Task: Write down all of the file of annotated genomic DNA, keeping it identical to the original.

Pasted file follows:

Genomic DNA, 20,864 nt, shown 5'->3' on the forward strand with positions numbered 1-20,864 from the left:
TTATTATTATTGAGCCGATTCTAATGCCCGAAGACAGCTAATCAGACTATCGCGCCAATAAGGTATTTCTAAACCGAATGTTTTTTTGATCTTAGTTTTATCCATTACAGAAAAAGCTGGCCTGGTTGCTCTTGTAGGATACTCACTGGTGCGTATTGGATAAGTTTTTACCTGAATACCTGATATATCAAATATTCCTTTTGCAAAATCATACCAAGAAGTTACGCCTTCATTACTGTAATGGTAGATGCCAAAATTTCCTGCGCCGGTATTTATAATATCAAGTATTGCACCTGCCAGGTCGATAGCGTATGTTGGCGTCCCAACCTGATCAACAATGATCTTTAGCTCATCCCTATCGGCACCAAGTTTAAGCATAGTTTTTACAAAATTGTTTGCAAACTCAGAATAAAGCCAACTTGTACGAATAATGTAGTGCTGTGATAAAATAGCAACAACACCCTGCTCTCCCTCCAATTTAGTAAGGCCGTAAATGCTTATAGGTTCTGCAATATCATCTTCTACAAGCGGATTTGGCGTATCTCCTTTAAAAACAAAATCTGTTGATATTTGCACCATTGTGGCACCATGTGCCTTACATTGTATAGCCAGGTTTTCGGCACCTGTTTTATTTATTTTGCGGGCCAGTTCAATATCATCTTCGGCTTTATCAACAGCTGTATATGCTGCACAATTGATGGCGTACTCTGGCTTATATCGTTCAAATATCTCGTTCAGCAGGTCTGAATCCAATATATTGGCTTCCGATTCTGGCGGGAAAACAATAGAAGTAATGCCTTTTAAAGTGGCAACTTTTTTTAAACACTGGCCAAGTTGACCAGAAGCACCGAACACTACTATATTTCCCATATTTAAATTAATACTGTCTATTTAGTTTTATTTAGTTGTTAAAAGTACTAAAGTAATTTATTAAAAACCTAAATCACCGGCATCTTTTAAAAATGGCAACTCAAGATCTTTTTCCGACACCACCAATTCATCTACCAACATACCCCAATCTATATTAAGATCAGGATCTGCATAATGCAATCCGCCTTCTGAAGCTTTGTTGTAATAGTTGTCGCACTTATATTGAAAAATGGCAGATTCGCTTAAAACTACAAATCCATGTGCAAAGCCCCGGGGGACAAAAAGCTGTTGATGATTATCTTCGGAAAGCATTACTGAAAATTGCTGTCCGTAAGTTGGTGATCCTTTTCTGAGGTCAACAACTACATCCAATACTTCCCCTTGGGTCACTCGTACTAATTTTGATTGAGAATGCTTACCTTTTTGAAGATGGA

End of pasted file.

Genomic DNA, 20,864 nt, shown 5'->3' on the forward strand with positions numbered 1-20,864 from the left:
TTATTATTATTGAGCCGATTCTAATGCCCGAAGACAGCTAATCAGACTATCGCGCCAATAAGGTATTTCTAAACCGAATGTTTTTTTGATCTTAGTTTTATCCATTACAGAAAAAGCTGGCCTGGTTGCTCTTGTAGGATACTCACTGGTGCGTATTGGATAAGTTTTTACCTGAATACCTGATATATCAAATATTCCTTTTGCAAAATCATACCAAGAAGTTACGCCTTCATTACTGTAATGGTAGATGCCAAAATTTCCTGCGCCGGTATTTATAATATCAAGTATTGCACCTGCCAGGTCGATAGCGTATGTTGGCGTCCCAACCTGATCAACAATGATCTTTAGCTCATCCCTATCGGCACCAAGTTTAAGCATAGTTTTTACAAAATTGTTTGCAAACTCAGAATAAAGCCAACTTGTACGAATAATGTAGTGCTGTGATAAAATAGCAACAACACCCTGCTCTCCCTCCAATTTAGTAAGGCCGTAAATGCTTATAGGTTCTGCAATATCATCTTCTACAAGCGGATTTGGCGTATCTCCTTTAAAAACAAAATCTGTTGATATTTGCACCATTGTGGCACCATGTGCCTTACATTGTATAGCCAGGTTTTCGGCACCTGTTTTATTTATTTTGCGGGCCAGTTCAATATCATCTTCGGCTTTATCAACAGCTGTATATGCTGCACAATTGATGGCGTACTCTGGCTTATATCGTTCAAATATCTCGTTCAGCAGGTCTGAATCCAATATATTGGCTTCCGATTCTGGCGGGAAAACAATAGAAGTAATGCCTTTTAAAGTGGCAACTTTTTTTAAACACTGGCCAAGTTGACCAGAAGCACCGAACACTACTATATTTCCCATATTTAAATTAATACTGTCTATTTAGTTTTATTTAGTTGTTAAAAGTACTAAAGTAATTTATTAAAAACCTAAATCACCGGCATCTTTTAAAAATGGCAACTCAAGATCTTTTTCCGACACCACCAATTCATCTACCAACATACCCCAATCTATATTAAGATCAGGATCTGCATAATGCAATCCGCCTTCTGAAGCTTTGTTGTAATAGTTGTCGCACTTATATTGAAAAATGGCAGATTCGCTTAAAACTACAAATCCATGTGCAAAGCCCCGGGGGACAAAAAGCTGTTGATGATTATCTTCGGAAAGCATTACTGAAAATTGCTGTCCGTAAGTTGGTGATCCTTTTCTGAGGTCAACAACTACATCCAATACTTCCCCTTGGGTCACTCGTACTAATTTTGATTGAGAATGCTTACCTTTTTGAAGATGGA